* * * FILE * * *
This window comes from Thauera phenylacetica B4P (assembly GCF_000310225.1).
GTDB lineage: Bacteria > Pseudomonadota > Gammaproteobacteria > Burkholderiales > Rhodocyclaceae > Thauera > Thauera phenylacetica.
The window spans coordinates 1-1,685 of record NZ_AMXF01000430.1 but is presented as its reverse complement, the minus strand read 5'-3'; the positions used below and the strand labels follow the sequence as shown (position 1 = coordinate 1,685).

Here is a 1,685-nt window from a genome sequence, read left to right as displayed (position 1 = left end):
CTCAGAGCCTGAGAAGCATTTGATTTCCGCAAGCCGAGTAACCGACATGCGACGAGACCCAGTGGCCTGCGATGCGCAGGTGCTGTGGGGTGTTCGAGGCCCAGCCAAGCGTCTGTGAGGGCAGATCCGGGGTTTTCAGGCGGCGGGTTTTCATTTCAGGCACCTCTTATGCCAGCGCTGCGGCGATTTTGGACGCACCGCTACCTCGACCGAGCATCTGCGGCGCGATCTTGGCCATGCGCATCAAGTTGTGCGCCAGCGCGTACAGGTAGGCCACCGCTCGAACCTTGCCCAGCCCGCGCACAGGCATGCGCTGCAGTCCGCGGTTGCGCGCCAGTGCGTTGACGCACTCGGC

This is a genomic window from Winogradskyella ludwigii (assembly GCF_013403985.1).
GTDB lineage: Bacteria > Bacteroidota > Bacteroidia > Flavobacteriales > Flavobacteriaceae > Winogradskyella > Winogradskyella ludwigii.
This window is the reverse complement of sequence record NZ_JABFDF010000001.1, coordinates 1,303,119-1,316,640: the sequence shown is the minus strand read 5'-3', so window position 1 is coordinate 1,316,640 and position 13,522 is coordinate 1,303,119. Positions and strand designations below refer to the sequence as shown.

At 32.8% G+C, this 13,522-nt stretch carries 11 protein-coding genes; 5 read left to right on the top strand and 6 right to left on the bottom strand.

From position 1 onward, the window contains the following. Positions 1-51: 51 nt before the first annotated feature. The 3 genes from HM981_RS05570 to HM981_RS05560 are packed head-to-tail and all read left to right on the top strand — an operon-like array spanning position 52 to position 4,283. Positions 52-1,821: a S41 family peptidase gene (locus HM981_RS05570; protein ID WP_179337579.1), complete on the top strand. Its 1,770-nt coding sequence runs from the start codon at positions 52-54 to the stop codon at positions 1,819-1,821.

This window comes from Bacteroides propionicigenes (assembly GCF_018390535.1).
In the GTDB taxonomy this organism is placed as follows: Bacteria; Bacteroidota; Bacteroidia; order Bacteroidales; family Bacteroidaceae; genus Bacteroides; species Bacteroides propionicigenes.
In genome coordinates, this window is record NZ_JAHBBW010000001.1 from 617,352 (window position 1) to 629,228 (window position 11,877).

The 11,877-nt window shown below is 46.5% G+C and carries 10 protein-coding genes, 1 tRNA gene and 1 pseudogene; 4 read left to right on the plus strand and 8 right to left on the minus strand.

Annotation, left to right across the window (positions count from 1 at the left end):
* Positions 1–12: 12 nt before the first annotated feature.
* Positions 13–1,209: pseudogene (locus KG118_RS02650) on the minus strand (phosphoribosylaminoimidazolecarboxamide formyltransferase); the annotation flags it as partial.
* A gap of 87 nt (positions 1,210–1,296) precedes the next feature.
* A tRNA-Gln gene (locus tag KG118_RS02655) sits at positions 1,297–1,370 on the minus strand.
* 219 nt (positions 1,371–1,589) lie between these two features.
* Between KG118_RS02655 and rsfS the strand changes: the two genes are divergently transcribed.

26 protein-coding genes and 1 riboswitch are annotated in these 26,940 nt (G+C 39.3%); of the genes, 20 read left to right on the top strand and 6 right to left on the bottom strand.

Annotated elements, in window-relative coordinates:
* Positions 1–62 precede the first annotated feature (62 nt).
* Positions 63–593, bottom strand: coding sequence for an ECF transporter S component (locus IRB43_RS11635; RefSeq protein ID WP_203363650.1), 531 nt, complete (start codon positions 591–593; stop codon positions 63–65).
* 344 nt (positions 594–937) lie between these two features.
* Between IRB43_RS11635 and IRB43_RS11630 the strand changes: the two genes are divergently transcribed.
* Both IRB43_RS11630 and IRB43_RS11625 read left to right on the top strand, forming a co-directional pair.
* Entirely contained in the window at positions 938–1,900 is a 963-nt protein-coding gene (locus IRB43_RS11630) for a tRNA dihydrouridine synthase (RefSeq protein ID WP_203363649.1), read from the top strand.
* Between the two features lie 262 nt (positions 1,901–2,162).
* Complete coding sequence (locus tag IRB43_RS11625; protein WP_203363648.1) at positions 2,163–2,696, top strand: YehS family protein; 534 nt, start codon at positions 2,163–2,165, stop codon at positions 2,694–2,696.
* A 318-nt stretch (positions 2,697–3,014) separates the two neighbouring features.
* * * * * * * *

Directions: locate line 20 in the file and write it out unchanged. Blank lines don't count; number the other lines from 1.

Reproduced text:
* 219 nt (positions 1,371–1,589) lie between these two features.